So what's a modern writer to do? Well, the advice is out there if you look. If you're new to this, or trying new things, a few quick and obvious guidelines may help:

  1. Seek outside help! Beta readers, editors, cover designers, book formatters. Until you master these skills, a few hundred dollars will probably be well worth it. 
  2. Learn! Yes, you can learn to format your own books, create covers, and maybe even be your own editor. But invest the time and practice necessary to master these skills. If you want to make your own covers for example, don't just download some stock art, slap it together, and call it a day. Make half a dozen covers for each book. Try different approaches. Experiment. Set them aside and come back a week later to see if you still like any of them. And come back again, months or years later, as your skills improve. If you're book isn't selling to your liking, start tweaking. Change the cover, the blurb, edit one more time. Keep going until you're satisfied. (Almost every other author in the history of the world has not had this option.... don't take it for granted!) But of course, keep writing. Don't let one project stall you forever.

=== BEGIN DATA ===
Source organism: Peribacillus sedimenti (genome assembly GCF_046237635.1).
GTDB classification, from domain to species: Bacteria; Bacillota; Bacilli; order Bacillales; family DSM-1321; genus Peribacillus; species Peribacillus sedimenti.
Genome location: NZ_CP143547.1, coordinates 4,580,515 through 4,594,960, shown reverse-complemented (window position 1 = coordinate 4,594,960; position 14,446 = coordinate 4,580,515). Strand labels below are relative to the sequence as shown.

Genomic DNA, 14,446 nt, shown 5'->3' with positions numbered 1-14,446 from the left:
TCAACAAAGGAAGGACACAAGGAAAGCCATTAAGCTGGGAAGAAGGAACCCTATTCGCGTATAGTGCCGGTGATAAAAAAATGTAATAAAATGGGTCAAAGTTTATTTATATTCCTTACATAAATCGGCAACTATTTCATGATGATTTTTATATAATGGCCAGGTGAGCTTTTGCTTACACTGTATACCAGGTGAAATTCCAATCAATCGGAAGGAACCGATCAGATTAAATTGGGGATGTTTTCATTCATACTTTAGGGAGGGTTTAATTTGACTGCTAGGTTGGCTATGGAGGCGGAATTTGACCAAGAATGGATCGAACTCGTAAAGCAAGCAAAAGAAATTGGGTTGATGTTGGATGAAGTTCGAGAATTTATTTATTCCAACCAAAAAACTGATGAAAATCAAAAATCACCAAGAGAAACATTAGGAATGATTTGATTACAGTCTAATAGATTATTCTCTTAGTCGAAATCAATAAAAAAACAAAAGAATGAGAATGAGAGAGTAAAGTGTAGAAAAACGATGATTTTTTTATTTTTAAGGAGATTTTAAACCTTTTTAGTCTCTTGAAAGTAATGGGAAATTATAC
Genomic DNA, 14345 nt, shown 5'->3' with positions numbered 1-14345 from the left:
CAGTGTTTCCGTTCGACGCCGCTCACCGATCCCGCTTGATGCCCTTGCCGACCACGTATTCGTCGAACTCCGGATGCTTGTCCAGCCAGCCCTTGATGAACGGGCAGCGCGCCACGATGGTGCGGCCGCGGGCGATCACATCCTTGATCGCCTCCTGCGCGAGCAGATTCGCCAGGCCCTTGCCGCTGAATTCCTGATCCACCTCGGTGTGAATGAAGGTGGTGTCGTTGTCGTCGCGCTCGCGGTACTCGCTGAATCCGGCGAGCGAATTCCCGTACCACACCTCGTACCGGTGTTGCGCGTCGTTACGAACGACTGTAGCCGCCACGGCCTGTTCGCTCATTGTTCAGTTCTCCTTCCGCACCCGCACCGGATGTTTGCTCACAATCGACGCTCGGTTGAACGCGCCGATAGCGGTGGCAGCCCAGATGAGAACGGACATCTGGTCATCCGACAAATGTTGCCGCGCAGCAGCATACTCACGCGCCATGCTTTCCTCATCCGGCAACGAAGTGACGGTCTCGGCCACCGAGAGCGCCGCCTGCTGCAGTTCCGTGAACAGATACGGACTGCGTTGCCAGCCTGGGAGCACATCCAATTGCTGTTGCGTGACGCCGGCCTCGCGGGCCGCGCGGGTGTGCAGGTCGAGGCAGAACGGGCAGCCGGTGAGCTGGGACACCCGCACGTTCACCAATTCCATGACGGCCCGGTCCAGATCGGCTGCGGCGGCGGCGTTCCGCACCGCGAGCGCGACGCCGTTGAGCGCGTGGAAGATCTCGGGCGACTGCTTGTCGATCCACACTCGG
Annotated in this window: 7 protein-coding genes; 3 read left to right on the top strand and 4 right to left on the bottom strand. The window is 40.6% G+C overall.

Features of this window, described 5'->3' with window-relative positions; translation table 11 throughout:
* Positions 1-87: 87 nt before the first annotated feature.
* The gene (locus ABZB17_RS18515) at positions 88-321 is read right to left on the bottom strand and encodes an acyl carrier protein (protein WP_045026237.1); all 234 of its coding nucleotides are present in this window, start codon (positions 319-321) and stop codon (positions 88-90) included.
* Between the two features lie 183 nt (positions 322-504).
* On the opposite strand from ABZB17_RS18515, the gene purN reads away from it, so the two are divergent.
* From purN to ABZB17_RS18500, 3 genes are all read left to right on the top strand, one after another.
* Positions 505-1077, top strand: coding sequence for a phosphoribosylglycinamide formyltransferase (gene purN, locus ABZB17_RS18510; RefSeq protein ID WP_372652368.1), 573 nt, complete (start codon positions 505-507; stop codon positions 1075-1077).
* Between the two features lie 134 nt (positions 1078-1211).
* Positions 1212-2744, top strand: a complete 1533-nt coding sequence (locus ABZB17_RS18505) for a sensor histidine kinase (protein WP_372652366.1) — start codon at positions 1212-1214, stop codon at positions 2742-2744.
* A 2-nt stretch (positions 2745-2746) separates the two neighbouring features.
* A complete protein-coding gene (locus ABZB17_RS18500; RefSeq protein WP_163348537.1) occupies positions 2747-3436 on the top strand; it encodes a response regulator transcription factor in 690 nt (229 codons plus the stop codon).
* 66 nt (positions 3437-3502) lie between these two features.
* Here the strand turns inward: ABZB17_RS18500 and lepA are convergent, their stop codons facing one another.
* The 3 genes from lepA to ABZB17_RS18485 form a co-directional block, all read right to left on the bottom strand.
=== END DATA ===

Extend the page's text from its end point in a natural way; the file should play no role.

3. Read! I don't mean just to study the competition. Read the forums. Read blogs. Research. If you want to master any or all of the skills necessary to be a modern entrepreneur/writer, you're going to have to do your research. The internet is brimming with advice and experiences from which you can learn. Don't bypass the information that just might transform you from a wannabe into a Cinderella story.